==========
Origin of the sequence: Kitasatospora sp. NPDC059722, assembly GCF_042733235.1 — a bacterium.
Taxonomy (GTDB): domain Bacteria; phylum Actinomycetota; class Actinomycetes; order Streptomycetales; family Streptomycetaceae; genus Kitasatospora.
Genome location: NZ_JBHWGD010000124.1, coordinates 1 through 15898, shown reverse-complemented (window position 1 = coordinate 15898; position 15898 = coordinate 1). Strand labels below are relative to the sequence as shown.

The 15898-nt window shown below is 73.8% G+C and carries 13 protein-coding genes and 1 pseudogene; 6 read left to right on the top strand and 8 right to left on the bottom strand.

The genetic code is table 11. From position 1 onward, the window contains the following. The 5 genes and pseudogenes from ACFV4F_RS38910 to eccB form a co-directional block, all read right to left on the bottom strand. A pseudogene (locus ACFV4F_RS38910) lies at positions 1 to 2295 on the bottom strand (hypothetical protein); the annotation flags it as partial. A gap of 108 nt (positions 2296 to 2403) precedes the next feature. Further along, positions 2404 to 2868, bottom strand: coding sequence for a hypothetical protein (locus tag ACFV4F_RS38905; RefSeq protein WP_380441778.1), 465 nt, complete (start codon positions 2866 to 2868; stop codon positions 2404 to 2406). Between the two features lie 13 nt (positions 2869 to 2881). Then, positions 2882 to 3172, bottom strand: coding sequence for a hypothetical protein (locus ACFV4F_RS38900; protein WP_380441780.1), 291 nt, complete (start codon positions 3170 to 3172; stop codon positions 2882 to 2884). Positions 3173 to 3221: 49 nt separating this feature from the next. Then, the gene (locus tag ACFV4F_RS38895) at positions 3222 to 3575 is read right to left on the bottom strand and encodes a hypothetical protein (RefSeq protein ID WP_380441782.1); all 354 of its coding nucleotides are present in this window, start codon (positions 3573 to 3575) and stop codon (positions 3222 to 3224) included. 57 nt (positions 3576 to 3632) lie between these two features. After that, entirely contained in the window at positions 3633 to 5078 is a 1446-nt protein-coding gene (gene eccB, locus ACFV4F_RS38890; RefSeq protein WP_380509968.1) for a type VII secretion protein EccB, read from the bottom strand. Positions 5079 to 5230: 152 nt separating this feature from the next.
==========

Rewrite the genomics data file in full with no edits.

Origin of the sequence: Kitasatospora sp. NPDC059722, assembly GCF_042733235.1 — a bacterium.
Taxonomy (GTDB): domain Bacteria; phylum Actinomycetota; class Actinomycetes; order Streptomycetales; family Streptomycetaceae; genus Kitasatospora.
Genome location: NZ_JBHWGD010000124.1, coordinates 1 through 15898, shown reverse-complemented (window position 1 = coordinate 15898; position 15898 = coordinate 1). Strand labels below are relative to the sequence as shown.

The 15898-nt window shown below is 73.8% G+C and carries 13 protein-coding genes and 1 pseudogene; 6 read left to right on the top strand and 8 right to left on the bottom strand.

The genetic code is table 11. From position 1 onward, the window contains the following. The 5 genes and pseudogenes from ACFV4F_RS38910 to eccB form a co-directional block, all read right to left on the bottom strand. A pseudogene (locus ACFV4F_RS38910) lies at positions 1 to 2295 on the bottom strand (hypothetical protein); the annotation flags it as partial. A gap of 108 nt (positions 2296 to 2403) precedes the next feature. Further along, positions 2404 to 2868, bottom strand: coding sequence for a hypothetical protein (locus tag ACFV4F_RS38905; RefSeq protein WP_380441778.1), 465 nt, complete (start codon positions 2866 to 2868; stop codon positions 2404 to 2406). Between the two features lie 13 nt (positions 2869 to 2881). Then, positions 2882 to 3172, bottom strand: coding sequence for a hypothetical protein (locus ACFV4F_RS38900; protein WP_380441780.1), 291 nt, complete (start codon positions 3170 to 3172; stop codon positions 2882 to 2884). Positions 3173 to 3221: 49 nt separating this feature from the next. Then, the gene (locus tag ACFV4F_RS38895) at positions 3222 to 3575 is read right to left on the bottom strand and encodes a hypothetical protein (RefSeq protein ID WP_380441782.1); all 354 of its coding nucleotides are present in this window, start codon (positions 3573 to 3575) and stop codon (positions 3222 to 3224) included. 57 nt (positions 3576 to 3632) lie between these two features. After that, entirely contained in the window at positions 3633 to 5078 is a 1446-nt protein-coding gene (gene eccB, locus ACFV4F_RS38890; RefSeq protein WP_380509968.1) for a type VII secretion protein EccB, read from the bottom strand. Positions 5079 to 5230: 152 nt separating this feature from the next.